Christian leaders around the nation are expectantly awaiting a U.S. Supreme Court decision this summer that could alter the future of not only church land use but religious freedom.

At stake is whether a church or the city where it is located has jurisdiction over church property. The case was filed by Roman Catholic Archbishop P. F. Flores against the city of Boerne, Texas, on behalf of Saint Peter the Apostle Church, a growing congregation 30 miles northwest of San Antonio.

Saint Peter the Apostle, built in 1923, has seating for only 230. The diocese wanted to demolish much of the existing facility in order to build a new sanctuary. Two 65-foot tall towers at the front of the building would be preserved.

Four years ago, city officials halted renovation plans because the building is in a historic district. Saint Peter's sued the city under the Religious Freedom Restoration Act (RFRA). The city appealed to the U.S. Supreme Court.

City officials contend that RFRA is a "bold and unprecedented example of federal social policy engineering." They suggest the church build elsewhere.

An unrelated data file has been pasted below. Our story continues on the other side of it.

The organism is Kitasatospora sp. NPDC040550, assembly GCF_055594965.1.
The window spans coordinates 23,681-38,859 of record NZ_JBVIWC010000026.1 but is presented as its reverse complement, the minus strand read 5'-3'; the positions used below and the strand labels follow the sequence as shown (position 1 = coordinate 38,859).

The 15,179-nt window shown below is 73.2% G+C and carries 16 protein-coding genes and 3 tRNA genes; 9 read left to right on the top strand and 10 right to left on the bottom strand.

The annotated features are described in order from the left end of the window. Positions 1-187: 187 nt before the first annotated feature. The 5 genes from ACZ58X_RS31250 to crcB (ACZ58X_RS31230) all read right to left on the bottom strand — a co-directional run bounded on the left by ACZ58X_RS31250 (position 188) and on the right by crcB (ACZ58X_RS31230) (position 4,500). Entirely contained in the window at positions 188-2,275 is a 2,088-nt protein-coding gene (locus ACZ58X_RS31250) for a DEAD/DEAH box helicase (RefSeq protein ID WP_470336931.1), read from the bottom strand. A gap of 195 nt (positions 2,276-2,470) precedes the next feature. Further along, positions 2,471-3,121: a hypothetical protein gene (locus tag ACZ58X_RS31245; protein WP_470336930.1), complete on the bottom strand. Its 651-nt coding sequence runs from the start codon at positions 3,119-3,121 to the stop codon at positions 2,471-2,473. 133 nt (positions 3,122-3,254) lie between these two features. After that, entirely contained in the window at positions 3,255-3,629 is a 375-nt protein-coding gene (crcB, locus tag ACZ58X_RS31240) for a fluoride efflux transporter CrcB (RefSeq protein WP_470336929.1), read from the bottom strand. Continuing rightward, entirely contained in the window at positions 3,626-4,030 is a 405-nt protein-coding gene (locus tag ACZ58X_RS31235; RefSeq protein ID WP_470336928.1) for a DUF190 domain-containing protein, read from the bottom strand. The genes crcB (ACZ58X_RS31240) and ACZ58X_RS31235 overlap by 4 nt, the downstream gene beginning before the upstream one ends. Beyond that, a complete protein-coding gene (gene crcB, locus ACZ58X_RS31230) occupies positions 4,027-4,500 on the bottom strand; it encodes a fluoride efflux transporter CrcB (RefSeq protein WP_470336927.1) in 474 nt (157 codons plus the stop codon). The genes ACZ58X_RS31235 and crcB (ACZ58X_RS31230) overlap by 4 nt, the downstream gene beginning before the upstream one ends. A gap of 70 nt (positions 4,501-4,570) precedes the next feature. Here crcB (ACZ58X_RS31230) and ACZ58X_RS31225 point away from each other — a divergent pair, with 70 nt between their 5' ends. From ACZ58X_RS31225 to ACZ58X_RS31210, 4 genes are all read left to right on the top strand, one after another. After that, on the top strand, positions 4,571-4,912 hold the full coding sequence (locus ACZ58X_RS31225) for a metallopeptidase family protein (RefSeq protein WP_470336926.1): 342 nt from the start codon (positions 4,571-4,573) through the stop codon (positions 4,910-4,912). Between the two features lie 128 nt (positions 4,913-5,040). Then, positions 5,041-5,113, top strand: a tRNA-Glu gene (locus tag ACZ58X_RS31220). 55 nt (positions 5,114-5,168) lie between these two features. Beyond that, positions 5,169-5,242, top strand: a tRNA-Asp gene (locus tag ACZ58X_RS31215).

Under RFRA, signed into federal law in November 1993, government may "substantially burden" religious exercise only by demonstrating a "compelling interest" achieved through the "least restrictive means." Three federal circuit courts have upheld RFRA's constitutionality.

Saint Peter the Apostle attorney Douglas Laycock, who argued the case before the Supreme Court in February, believes municipalities are burdening churches with historic preservation designations. "Churches are 42 times more likely to be landmarked than any other kind of building," Laycock says.

Attorneys general of 15 states joined the city of Boerne, arguing that RFRA undermines government authority. A primary complaint is that RFRA invites frivolous religious rights lawsuits from prisoners who demand special clothing or diets.

Mat Staver, president of the Orlando-based Liberty Counsel, a religious liberties defense organization, fears that if Saint Peter the Apostle loses the RFRA case it could result in churches having to obtain special permission even to hold potlucks or youth lock-ins.

Robert P. Dugan, vice president at the National Association of Evangelicals Office for Governmental Affairs, concurs. "This is the most momentous church-state case to come before the Supreme Court in our nation's history," Dugan says.

But Chicago zoning attorney John W. Mauck notes that the ruling will have narrow implications. "The Boerne case will resolve only the question of whether RFRA is constitutional," Mauck cautions, "not the question of whether having a place to meet is an integral part in the exercise of religion."

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